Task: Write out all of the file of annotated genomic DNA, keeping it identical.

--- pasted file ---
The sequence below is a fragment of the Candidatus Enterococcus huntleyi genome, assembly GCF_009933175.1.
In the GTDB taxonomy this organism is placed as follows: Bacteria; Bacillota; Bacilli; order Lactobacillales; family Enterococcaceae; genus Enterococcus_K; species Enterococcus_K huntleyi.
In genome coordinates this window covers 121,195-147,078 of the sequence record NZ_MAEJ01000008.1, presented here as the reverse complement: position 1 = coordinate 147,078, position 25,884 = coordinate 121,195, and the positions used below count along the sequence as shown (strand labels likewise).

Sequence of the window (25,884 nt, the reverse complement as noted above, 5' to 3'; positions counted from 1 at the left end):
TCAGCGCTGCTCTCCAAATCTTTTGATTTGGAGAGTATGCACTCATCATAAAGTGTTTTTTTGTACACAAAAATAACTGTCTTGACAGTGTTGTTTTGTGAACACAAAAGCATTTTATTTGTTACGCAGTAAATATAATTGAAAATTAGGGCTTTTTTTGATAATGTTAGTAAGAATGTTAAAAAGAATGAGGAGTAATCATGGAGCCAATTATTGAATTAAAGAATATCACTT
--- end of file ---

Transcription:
The sequence below is a fragment of the Candidatus Enterococcus huntleyi genome, assembly GCF_009933175.1.
In the GTDB taxonomy this organism is placed as follows: Bacteria; Bacillota; Bacilli; order Lactobacillales; family Enterococcaceae; genus Enterococcus_K; species Enterococcus_K huntleyi.
In genome coordinates this window covers 121,195-147,078 of the sequence record NZ_MAEJ01000008.1, presented here as the reverse complement: position 1 = coordinate 147,078, position 25,884 = coordinate 121,195, and the positions used below count along the sequence as shown (strand labels likewise).

Sequence of the window (25,884 nt, the reverse complement as noted above, 5' to 3'; positions counted from 1 at the left end):
TCAGCGCTGCTCTCCAAATCTTTTGATTTGGAGAGTATGCACTCATCATAAAGTGTTTTTTTGTACACAAAAATAACTGTCTTGACAGTGTTGTTTTGTGAACACAAAAGCATTTTATTTGTTACGCAGTAAATATAATTGAAAATTAGGGCTTTTTTTGATAATGTTAGTAAGAATGTTAAAAAGAATGAGGAGTAATCATGGAGCCAATTATTGAATTAAAGAATATCACTT